A countdown clock for the Republican national convention is seen on June 3 in a law office in Cleveland. (Jabin Botsford/The Washington Post)

When the Rules Committee for the Republican national convention convenes tomorrow, we will get some hint as to whether a delegate revolt is possible. Even if the Rules Committee does not include a conscience provision, delegates on the floor can call for a vote, and individual delegates can simply abstain on the first ballot, opening the door for other candidates. The convention remains the best chance for the GOP to save itself and dump Trump.

A successful delegate revolt is possible, but still an uphill climb, to be sure. If it fails, are conservatives out of options? Not quite.

Let’s not forget that the Better for America group is still working on ballot access for an independent candidate. James Glassman, spokesman for the group, explains in a mass email, “There is still time to get on the ballot in states that make up about 90% of the electoral votes, and … there’s a good constitutional challenge to be made in states like Texas, where the deadline for gathering signatures has already passed. State rules lack uniformity. Deadlines run from May to September. Florida requires 119,000 signatures; Utah, 1,000.” He adds a surprising nugget of news: “Better for America expects to be on 10 state ballots in the next few weeks. The strategy is to create a platform on which a strong independent candidate can run.” (It is already on the New Mexico ballot.)

Hmmm. That still leaves the matter of a candidate. Mitt Romney seems increasingly determined to stay out of the race. Elected officials, one after another, have declined. A National Review journalist backed by the Weekly Standard’s editor was a noble failure. Keep your eye on another name, however — Tim Kane (not Sen. Tim Kaine). A group of veterans is quietly putting together a list of 300 supporters for Kane, a former Air Force officer, successful high-tech entrepreneur, economist and author. In a letter inviting people to sign on, the vets write, “We find it discomforting that in a nation of over 300 million people, the final two partisan candidates are both facing active legal investigation — one faces a trial for defrauding hard working Americans; the other faces an ongoing FBI investigation for violating national security laws. Both Clinton and Trump are unfit and embarrassing.”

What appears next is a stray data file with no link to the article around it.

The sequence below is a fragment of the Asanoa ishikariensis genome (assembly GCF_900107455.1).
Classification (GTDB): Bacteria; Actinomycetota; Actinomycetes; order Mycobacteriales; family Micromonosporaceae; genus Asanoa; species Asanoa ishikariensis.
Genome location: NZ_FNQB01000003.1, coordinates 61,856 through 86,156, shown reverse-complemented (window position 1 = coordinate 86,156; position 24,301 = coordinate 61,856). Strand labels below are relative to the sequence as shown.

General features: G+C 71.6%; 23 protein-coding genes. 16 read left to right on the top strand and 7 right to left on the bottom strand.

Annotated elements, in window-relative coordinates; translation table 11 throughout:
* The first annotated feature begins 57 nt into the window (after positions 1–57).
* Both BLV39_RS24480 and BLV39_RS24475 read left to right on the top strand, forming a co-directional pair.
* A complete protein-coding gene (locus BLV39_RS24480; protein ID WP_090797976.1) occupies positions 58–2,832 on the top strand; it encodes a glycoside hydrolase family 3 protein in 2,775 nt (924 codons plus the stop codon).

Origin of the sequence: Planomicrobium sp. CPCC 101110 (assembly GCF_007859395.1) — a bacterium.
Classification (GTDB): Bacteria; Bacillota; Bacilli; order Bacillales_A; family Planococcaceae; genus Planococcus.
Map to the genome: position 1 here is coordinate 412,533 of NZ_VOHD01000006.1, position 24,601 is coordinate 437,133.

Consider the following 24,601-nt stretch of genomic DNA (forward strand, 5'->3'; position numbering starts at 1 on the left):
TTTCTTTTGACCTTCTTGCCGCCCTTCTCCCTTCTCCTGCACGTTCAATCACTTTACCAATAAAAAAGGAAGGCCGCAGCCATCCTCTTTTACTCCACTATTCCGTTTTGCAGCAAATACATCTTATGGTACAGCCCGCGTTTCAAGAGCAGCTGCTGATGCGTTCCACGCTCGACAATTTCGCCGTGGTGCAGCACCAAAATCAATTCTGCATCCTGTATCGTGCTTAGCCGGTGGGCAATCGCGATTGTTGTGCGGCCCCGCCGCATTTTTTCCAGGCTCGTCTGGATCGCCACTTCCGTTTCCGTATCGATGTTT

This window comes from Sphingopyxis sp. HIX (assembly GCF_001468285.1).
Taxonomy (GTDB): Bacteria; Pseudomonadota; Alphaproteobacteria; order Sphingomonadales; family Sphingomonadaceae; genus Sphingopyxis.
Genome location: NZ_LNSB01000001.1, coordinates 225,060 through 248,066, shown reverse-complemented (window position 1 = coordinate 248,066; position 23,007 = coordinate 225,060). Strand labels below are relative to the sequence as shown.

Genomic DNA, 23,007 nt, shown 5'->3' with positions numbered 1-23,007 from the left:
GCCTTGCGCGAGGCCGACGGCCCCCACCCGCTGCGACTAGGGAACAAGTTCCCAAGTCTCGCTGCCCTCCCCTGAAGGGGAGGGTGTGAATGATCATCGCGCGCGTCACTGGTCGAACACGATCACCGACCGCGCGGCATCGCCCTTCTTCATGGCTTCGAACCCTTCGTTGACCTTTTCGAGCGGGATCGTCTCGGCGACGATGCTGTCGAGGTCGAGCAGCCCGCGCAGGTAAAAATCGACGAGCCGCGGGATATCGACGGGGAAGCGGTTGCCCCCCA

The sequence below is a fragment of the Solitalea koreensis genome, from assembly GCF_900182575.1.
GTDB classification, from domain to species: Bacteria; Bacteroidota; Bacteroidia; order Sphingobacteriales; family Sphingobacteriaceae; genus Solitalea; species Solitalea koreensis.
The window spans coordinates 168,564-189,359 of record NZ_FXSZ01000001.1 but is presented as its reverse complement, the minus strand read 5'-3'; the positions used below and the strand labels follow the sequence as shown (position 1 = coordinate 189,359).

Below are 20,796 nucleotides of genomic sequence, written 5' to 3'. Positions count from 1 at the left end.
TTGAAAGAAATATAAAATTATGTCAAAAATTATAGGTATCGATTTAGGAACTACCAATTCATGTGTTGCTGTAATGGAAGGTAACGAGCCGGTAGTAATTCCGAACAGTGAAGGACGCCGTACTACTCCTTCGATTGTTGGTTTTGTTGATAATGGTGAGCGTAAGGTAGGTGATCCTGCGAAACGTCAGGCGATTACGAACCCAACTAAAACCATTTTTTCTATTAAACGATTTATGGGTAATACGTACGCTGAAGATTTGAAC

Long before this effort got underway, we have gotten to know Kane in his current role as a senior fellow at the Hoover Institution. It’s easy to understand why vets might pick him. He’s young (48), born (Michigan) and raised (Ohio) in the heartland, engaging and accomplished. Unlike Trump, Kane has had only one wife (of more than 20 years), and he is a father of four.

Unlike other non-pols, however, he has gotten his feet wet in politics before. Kane’s grandfather was an elected tax-cutting Democrat in Michigan, serving on the state tax commission. Kane has himself counseled veterans seeking to run for elected office and was an adviser on both the Mitt Romney and Sen. John McCain (R-Ariz.) presidential campaigns. Kane these days is considered politically eclectic — pro-immigration and pro-free trade, pro-national security, fiscally conservative, socially moderate (pro-life and pro-gay rights) — which would help draw votes from both major candidates.

Republicans distraught over Trump should root for success at the convention, but if that does not come to pass, there is still an independent candidate option and at least one attractive, very independent potential candidate.